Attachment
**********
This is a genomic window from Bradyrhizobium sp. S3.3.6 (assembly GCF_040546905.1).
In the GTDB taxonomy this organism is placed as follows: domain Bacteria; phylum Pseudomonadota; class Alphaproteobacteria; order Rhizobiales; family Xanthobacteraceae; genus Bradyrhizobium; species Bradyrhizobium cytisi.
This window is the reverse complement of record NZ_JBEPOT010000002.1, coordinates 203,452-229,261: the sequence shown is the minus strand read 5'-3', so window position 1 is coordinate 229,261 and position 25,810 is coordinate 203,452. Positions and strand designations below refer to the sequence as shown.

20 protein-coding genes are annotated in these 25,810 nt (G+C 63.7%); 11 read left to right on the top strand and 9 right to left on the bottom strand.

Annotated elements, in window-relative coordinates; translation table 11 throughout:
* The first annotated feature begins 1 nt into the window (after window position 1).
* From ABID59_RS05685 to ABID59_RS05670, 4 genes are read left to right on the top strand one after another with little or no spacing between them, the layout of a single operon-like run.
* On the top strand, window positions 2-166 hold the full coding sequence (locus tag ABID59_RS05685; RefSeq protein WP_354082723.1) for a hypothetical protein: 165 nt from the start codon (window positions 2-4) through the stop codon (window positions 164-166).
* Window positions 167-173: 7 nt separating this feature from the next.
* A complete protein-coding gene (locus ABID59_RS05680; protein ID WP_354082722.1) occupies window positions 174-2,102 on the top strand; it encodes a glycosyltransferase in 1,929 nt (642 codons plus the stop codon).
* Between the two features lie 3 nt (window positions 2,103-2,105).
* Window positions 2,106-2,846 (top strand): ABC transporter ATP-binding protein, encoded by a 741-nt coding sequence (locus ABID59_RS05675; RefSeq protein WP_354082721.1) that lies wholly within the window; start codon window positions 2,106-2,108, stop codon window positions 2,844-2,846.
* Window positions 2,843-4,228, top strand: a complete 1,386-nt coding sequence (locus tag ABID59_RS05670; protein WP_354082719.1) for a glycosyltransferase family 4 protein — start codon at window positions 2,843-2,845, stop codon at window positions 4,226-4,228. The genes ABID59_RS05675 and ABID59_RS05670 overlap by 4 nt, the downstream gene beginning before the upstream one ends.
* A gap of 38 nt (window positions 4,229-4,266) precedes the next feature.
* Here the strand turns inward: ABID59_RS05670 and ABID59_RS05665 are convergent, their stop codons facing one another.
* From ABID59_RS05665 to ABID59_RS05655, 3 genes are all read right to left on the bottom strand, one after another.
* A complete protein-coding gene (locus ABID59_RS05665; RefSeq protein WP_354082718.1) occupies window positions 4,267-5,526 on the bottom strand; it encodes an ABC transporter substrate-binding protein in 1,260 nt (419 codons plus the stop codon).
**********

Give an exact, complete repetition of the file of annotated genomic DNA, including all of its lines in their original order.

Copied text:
This is a genomic window from Bradyrhizobium sp. S3.3.6 (assembly GCF_040546905.1).
In the GTDB taxonomy this organism is placed as follows: domain Bacteria; phylum Pseudomonadota; class Alphaproteobacteria; order Rhizobiales; family Xanthobacteraceae; genus Bradyrhizobium; species Bradyrhizobium cytisi.
This window is the reverse complement of record NZ_JBEPOT010000002.1, coordinates 203,452-229,261: the sequence shown is the minus strand read 5'-3', so window position 1 is coordinate 229,261 and position 25,810 is coordinate 203,452. Positions and strand designations below refer to the sequence as shown.

20 protein-coding genes are annotated in these 25,810 nt (G+C 63.7%); 11 read left to right on the top strand and 9 right to left on the bottom strand.

Annotated elements, in window-relative coordinates; translation table 11 throughout:
* The first annotated feature begins 1 nt into the window (after window position 1).
* From ABID59_RS05685 to ABID59_RS05670, 4 genes are read left to right on the top strand one after another with little or no spacing between them, the layout of a single operon-like run.
* On the top strand, window positions 2-166 hold the full coding sequence (locus tag ABID59_RS05685; RefSeq protein WP_354082723.1) for a hypothetical protein: 165 nt from the start codon (window positions 2-4) through the stop codon (window positions 164-166).
* Window positions 167-173: 7 nt separating this feature from the next.
* A complete protein-coding gene (locus ABID59_RS05680; protein ID WP_354082722.1) occupies window positions 174-2,102 on the top strand; it encodes a glycosyltransferase in 1,929 nt (642 codons plus the stop codon).
* Between the two features lie 3 nt (window positions 2,103-2,105).
* Window positions 2,106-2,846 (top strand): ABC transporter ATP-binding protein, encoded by a 741-nt coding sequence (locus ABID59_RS05675; RefSeq protein WP_354082721.1) that lies wholly within the window; start codon window positions 2,106-2,108, stop codon window positions 2,844-2,846.
* Window positions 2,843-4,228, top strand: a complete 1,386-nt coding sequence (locus tag ABID59_RS05670; protein WP_354082719.1) for a glycosyltransferase family 4 protein — start codon at window positions 2,843-2,845, stop codon at window positions 4,226-4,228. The genes ABID59_RS05675 and ABID59_RS05670 overlap by 4 nt, the downstream gene beginning before the upstream one ends.
* A gap of 38 nt (window positions 4,229-4,266) precedes the next feature.
* Here the strand turns inward: ABID59_RS05670 and ABID59_RS05665 are convergent, their stop codons facing one another.
* From ABID59_RS05665 to ABID59_RS05655, 3 genes are all read right to left on the bottom strand, one after another.
* A complete protein-coding gene (locus ABID59_RS05665; RefSeq protein WP_354082718.1) occupies window positions 4,267-5,526 on the bottom strand; it encodes an ABC transporter substrate-binding protein in 1,260 nt (419 codons plus the stop codon).